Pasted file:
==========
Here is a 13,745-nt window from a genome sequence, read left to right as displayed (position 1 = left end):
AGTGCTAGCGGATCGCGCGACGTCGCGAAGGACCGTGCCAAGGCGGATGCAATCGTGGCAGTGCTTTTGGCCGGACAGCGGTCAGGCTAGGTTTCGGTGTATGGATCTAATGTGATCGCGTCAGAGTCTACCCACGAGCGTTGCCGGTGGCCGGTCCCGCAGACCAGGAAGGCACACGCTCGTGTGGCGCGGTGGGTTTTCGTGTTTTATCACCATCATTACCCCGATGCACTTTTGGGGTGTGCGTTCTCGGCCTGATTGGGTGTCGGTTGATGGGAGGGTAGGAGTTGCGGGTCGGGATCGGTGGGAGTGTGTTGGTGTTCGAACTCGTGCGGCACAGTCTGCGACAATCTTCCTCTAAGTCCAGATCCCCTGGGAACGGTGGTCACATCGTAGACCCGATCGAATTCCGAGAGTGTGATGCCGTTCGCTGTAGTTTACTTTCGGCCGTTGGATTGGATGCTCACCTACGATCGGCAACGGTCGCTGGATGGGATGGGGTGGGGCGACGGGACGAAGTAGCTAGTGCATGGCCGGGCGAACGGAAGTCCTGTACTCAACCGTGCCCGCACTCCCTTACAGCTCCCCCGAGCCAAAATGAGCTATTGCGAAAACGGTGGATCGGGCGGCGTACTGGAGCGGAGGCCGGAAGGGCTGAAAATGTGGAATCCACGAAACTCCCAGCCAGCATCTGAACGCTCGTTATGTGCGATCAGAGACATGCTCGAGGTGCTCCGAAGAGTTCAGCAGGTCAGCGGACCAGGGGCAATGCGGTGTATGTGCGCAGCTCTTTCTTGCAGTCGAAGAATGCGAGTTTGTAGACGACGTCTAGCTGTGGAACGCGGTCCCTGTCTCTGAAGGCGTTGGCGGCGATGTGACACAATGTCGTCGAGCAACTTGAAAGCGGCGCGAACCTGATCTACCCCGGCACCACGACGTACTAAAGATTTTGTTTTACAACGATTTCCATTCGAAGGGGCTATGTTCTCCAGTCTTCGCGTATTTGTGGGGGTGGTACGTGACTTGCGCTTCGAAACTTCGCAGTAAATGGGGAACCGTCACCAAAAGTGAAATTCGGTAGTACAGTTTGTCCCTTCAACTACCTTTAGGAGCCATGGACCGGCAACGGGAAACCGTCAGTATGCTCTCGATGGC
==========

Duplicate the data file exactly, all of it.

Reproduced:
Here is a 13,745-nt window from a genome sequence, read left to right as displayed (position 1 = left end):
AGTGCTAGCGGATCGCGCGACGTCGCGAAGGACCGTGCCAAGGCGGATGCAATCGTGGCAGTGCTTTTGGCCGGACAGCGGTCAGGCTAGGTTTCGGTGTATGGATCTAATGTGATCGCGTCAGAGTCTACCCACGAGCGTTGCCGGTGGCCGGTCCCGCAGACCAGGAAGGCACACGCTCGTGTGGCGCGGTGGGTTTTCGTGTTTTATCACCATCATTACCCCGATGCACTTTTGGGGTGTGCGTTCTCGGCCTGATTGGGTGTCGGTTGATGGGAGGGTAGGAGTTGCGGGTCGGGATCGGTGGGAGTGTGTTGGTGTTCGAACTCGTGCGGCACAGTCTGCGACAATCTTCCTCTAAGTCCAGATCCCCTGGGAACGGTGGTCACATCGTAGACCCGATCGAATTCCGAGAGTGTGATGCCGTTCGCTGTAGTTTACTTTCGGCCGTTGGATTGGATGCTCACCTACGATCGGCAACGGTCGCTGGATGGGATGGGGTGGGGCGACGGGACGAAGTAGCTAGTGCATGGCCGGGCGAACGGAAGTCCTGTACTCAACCGTGCCCGCACTCCCTTACAGCTCCCCCGAGCCAAAATGAGCTATTGCGAAAACGGTGGATCGGGCGGCGTACTGGAGCGGAGGCCGGAAGGGCTGAAAATGTGGAATCCACGAAACTCCCAGCCAGCATCTGAACGCTCGTTATGTGCGATCAGAGACATGCTCGAGGTGCTCCGAAGAGTTCAGCAGGTCAGCGGACCAGGGGCAATGCGGTGTATGTGCGCAGCTCTTTCTTGCAGTCGAAGAATGCGAGTTTGTAGACGACGTCTAGCTGTGGAACGCGGTCCCTGTCTCTGAAGGCGTTGGCGGCGATGTGACACAATGTCGTCGAGCAACTTGAAAGCGGCGCGAACCTGATCTACCCCGGCACCACGACGTACTAAAGATTTTGTTTTACAACGATTTCCATTCGAAGGGGCTATGTTCTCCAGTCTTCGCGTATTTGTGGGGGTGGTACGTGACTTGCGCTTCGAAACTTCGCAGTAAATGGGGAACCGTCACCAAAAGTGAAATTCGGTAGTACAGTTTGTCCCTTCAACTACCTTTAGGAGCCATGGACCGGCAACGGGAAACCGTCAGTATGCTCTCGATGGC